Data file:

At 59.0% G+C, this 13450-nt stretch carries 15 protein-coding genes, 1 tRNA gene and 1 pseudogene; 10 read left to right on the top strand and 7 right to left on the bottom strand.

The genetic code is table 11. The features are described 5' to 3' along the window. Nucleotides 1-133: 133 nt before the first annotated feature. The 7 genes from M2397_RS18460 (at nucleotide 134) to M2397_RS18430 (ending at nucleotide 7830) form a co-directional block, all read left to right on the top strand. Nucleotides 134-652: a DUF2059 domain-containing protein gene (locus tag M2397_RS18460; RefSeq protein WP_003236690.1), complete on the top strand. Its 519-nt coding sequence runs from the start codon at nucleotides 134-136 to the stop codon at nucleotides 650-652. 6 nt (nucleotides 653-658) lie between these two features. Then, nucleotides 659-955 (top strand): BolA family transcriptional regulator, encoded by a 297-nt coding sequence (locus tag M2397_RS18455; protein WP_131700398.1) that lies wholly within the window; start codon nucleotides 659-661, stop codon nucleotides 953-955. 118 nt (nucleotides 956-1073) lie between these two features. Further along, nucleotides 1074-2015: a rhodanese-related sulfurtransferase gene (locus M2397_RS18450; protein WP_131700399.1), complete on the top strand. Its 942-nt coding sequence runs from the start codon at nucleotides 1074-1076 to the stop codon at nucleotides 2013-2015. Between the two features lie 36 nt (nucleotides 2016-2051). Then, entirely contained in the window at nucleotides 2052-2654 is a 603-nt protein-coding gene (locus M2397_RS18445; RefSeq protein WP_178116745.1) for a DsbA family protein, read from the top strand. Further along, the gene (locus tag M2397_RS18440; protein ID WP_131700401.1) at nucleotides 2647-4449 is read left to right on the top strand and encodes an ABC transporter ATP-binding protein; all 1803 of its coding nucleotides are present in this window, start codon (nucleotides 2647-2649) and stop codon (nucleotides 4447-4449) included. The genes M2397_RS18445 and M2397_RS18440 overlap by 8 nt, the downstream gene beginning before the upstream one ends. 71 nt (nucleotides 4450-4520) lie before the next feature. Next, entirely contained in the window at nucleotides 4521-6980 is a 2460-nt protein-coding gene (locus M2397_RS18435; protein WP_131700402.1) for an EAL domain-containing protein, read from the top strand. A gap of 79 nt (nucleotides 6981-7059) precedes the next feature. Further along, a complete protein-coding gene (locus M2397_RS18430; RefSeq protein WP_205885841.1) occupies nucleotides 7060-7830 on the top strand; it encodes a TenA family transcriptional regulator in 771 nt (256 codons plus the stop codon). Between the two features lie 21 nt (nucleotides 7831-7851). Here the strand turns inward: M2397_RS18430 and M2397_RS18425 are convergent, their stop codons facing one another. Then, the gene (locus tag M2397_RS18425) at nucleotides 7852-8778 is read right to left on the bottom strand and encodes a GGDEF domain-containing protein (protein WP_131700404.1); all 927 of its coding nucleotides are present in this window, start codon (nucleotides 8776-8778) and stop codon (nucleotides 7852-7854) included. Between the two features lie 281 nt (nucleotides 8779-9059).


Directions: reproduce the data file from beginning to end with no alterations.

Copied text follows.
At 59.0% G+C, this 13450-nt stretch carries 15 protein-coding genes, 1 tRNA gene and 1 pseudogene; 10 read left to right on the top strand and 7 right to left on the bottom strand.

The genetic code is table 11. The features are described 5' to 3' along the window. Nucleotides 1-133: 133 nt before the first annotated feature. The 7 genes from M2397_RS18460 (at nucleotide 134) to M2397_RS18430 (ending at nucleotide 7830) form a co-directional block, all read left to right on the top strand. Nucleotides 134-652: a DUF2059 domain-containing protein gene (locus tag M2397_RS18460; RefSeq protein WP_003236690.1), complete on the top strand. Its 519-nt coding sequence runs from the start codon at nucleotides 134-136 to the stop codon at nucleotides 650-652. 6 nt (nucleotides 653-658) lie between these two features. Then, nucleotides 659-955 (top strand): BolA family transcriptional regulator, encoded by a 297-nt coding sequence (locus tag M2397_RS18455; protein WP_131700398.1) that lies wholly within the window; start codon nucleotides 659-661, stop codon nucleotides 953-955. 118 nt (nucleotides 956-1073) lie between these two features. Further along, nucleotides 1074-2015: a rhodanese-related sulfurtransferase gene (locus M2397_RS18450; protein WP_131700399.1), complete on the top strand. Its 942-nt coding sequence runs from the start codon at nucleotides 1074-1076 to the stop codon at nucleotides 2013-2015. Between the two features lie 36 nt (nucleotides 2016-2051). Then, entirely contained in the window at nucleotides 2052-2654 is a 603-nt protein-coding gene (locus M2397_RS18445; RefSeq protein WP_178116745.1) for a DsbA family protein, read from the top strand. Further along, the gene (locus tag M2397_RS18440; protein ID WP_131700401.1) at nucleotides 2647-4449 is read left to right on the top strand and encodes an ABC transporter ATP-binding protein; all 1803 of its coding nucleotides are present in this window, start codon (nucleotides 2647-2649) and stop codon (nucleotides 4447-4449) included. The genes M2397_RS18445 and M2397_RS18440 overlap by 8 nt, the downstream gene beginning before the upstream one ends. 71 nt (nucleotides 4450-4520) lie before the next feature. Next, entirely contained in the window at nucleotides 4521-6980 is a 2460-nt protein-coding gene (locus M2397_RS18435; protein WP_131700402.1) for an EAL domain-containing protein, read from the top strand. A gap of 79 nt (nucleotides 6981-7059) precedes the next feature. Further along, a complete protein-coding gene (locus M2397_RS18430; RefSeq protein WP_205885841.1) occupies nucleotides 7060-7830 on the top strand; it encodes a TenA family transcriptional regulator in 771 nt (256 codons plus the stop codon). Between the two features lie 21 nt (nucleotides 7831-7851). Here the strand turns inward: M2397_RS18430 and M2397_RS18425 are convergent, their stop codons facing one another. Then, the gene (locus tag M2397_RS18425) at nucleotides 7852-8778 is read right to left on the bottom strand and encodes a GGDEF domain-containing protein (protein WP_131700404.1); all 927 of its coding nucleotides are present in this window, start codon (nucleotides 8776-8778) and stop codon (nucleotides 7852-7854) included. Between the two features lie 281 nt (nucleotides 8779-9059).